Africa Now at MMCA, Seoul

During the korea trip, I visited the MMCA, the National Museum of Modern and Contemporary Art in Seoul. I went to this museum on the my very first day in Seoul, but ended up liking this museum the most for its amusing and thought provoking exhibitions- Africa Now, Low Technology and Political Patterns. 

What I found interesting about this public building was that the inside was surprisingly new and modern in contrast to the very traditional and classical facade. I really liked how the walls were arranged so that the visiter can see on which floor each exhibition was located in. 

The Africa Now exhibition is all about showing the "true" africa outside of all the stereotypes that people may have about the continent. The exhibition displays contemporary African art, something that I had never really seen or been exposed to in Beijing. Some of the works were about racism and what it's like to be African today, perhaps in America or any other place outside of Africa. Many of the works were also about urbanization in Africa, the clash between the rich traditions and unique customs that have been preserved for years and years and the rise of technology and importing of the Western culture. 

the Alphabet for Democracy series by Anton Kannemeyer 

the Alphabet for Democracy series by Anton Kannemeyer 

"Say! If you speak English..." by Anton Kannemeyer 

"Say! If you speak English..." by Anton Kannemeyer 

"A black woman" by Anton Kannemeyer 

"A black woman" by Anton Kannemeyer 

Anton Kannemeyer's comics were one of the things that left me with very deep impression. Kannemeyer is a comic artist from South Africa, and he draws comic strips that often ironically depicts the stereotypes of African people and the bias we have towards them. There is a lot of dark humor and subversiveness behind the comical cartoon and creates  a very sarcastic tone. I think the simplification of the images in the cartoon form emphasizes how we tend to oversimplify Africa and create an image of what it should be and dismiss African people as a culture-less, uncivilized people. 

The comics reminded me of the books I read in my English class last semester (we actually focused on African and African American authors like Chinua Achebe and Toni Morrison) and the class discussions we had about white man's burden and the characterization of Africans as primitive people. In particular, the pieces about positive denotations and connotations associated with whiteness and the negative denotations associated with blacknesses reminded me of Toni Morrison's The Bluest Eye, and how the whiteness becomes the standard of beauty for people in the town. Throughout the novel, Pecola, a young black girl, is obsessed with the idea of becoming white and having white features such as blue eyes because she thinks if she becomes "beautiful," then people will start treating her in a much better way. These comic strips illustrate a  how we idealize whiteness.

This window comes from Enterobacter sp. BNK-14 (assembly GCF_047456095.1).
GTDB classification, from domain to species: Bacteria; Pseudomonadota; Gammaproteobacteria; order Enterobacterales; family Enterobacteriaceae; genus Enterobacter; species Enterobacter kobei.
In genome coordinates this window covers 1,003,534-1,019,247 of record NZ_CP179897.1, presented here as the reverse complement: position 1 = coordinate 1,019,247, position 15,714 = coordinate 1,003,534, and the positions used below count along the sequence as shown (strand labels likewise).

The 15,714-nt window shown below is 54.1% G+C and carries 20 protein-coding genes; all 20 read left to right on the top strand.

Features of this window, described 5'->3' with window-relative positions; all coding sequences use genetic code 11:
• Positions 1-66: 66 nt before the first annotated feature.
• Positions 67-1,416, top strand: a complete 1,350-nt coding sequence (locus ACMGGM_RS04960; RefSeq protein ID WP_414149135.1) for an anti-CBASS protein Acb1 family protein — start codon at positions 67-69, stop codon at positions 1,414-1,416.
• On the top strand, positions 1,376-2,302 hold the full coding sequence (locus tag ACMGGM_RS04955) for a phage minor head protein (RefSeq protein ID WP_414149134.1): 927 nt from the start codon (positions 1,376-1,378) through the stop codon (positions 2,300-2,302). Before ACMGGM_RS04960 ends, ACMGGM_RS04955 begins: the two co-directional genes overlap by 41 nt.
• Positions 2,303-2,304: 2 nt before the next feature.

These masks looked like decorative wooden traditional African masks from far away, (the kind that my dad used to collect back in Japan,) but they are made of industrial materials like metal pipes. The metal parts look like parts of old bicycles or automobiles. 

I thought the way the artist arranges the parts to make the masks look like decorative masks in the first sight but still manages to keep the crudeness and the rawness of the material is very skillful. I liked the right mask in the photo pictured above- I love how the pipes are heading to all different directions!

"Little Rich Girls" by Yinka Shonibare, Mbe

"Little Rich Girls" by Yinka Shonibare, Mbe

This installation was also one of my favorites from this exhibition. Its basically many beautiful print dresses hung from the wall. The dresses are hung from blue hangers that resemble those at huge American supermarkets like Walmart or Target. The dresses are beautiful but the way they are presented in negligent and careless way undermines the beauty and the culture represented by those dresses and create a very vivid juxtaposition. 

Also, the shape of the dress resembles that of Victorian dreses- the way the skirt comprises layers and layers of frill. The work looks like the girls' dress section in Walmart or something except that the dresses are made out of traditional African prints. 

I think this work also relates to that whole debate about whether cultural appropriate is "wrong". On one hand, wearing something that appropriates patterns from traditional fashion from a culture seem to help promote or show support for the culture but on the other hand, it could disrespect or undermine the beauty of the original culture. And there is the whole thing about freckle make up and models wearing accessories to make themselves look more "exotic" or whatever. I feel like there isn't a clear distinction between cultural exchange and cultural appropriation anymore.. 

before going to this exhibition, I didn't know what contemporary African art could look like. It's something that I had never come across in Japan or China so I was really happy to be able to see this new kind of contemporary art. I am keeping an eye out for African art exhibitions in China because I would definitely love to learn more about the art there.